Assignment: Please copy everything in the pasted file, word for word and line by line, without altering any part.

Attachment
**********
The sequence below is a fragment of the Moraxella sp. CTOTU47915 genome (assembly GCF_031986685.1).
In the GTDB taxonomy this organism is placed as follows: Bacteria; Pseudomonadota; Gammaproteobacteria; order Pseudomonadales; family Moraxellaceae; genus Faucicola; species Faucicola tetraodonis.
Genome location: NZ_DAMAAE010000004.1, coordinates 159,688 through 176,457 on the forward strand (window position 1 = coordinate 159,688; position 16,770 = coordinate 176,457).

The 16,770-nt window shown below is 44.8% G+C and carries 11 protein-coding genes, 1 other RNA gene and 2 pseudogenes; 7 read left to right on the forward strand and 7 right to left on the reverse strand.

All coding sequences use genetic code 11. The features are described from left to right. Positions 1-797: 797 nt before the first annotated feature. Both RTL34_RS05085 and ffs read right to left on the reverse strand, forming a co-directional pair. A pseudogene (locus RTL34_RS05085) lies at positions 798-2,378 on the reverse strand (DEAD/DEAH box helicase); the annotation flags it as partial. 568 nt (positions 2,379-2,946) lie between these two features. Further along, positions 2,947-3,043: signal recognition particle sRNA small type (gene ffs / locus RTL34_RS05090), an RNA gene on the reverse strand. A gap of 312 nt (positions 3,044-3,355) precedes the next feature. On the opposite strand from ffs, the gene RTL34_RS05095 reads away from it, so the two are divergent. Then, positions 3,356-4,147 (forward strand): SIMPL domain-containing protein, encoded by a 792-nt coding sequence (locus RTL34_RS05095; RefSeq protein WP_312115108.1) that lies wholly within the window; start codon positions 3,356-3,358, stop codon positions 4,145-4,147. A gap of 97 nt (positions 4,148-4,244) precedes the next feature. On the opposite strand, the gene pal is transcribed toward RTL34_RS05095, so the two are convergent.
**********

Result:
The sequence below is a fragment of the Moraxella sp. CTOTU47915 genome (assembly GCF_031986685.1).
In the GTDB taxonomy this organism is placed as follows: Bacteria; Pseudomonadota; Gammaproteobacteria; order Pseudomonadales; family Moraxellaceae; genus Faucicola; species Faucicola tetraodonis.
Genome location: NZ_DAMAAE010000004.1, coordinates 159,688 through 176,457 on the forward strand (window position 1 = coordinate 159,688; position 16,770 = coordinate 176,457).

The 16,770-nt window shown below is 44.8% G+C and carries 11 protein-coding genes, 1 other RNA gene and 2 pseudogenes; 7 read left to right on the forward strand and 7 right to left on the reverse strand.

All coding sequences use genetic code 11. The features are described from left to right. Positions 1-797: 797 nt before the first annotated feature. Both RTL34_RS05085 and ffs read right to left on the reverse strand, forming a co-directional pair. A pseudogene (locus RTL34_RS05085) lies at positions 798-2,378 on the reverse strand (DEAD/DEAH box helicase); the annotation flags it as partial. 568 nt (positions 2,379-2,946) lie between these two features. Further along, positions 2,947-3,043: signal recognition particle sRNA small type (gene ffs / locus RTL34_RS05090), an RNA gene on the reverse strand. A gap of 312 nt (positions 3,044-3,355) precedes the next feature. On the opposite strand from ffs, the gene RTL34_RS05095 reads away from it, so the two are divergent. Then, positions 3,356-4,147 (forward strand): SIMPL domain-containing protein, encoded by a 792-nt coding sequence (locus RTL34_RS05095; RefSeq protein WP_312115108.1) that lies wholly within the window; start codon positions 3,356-3,358, stop codon positions 4,145-4,147. A gap of 97 nt (positions 4,148-4,244) precedes the next feature. On the opposite strand, the gene pal is transcribed toward RTL34_RS05095, so the two are convergent.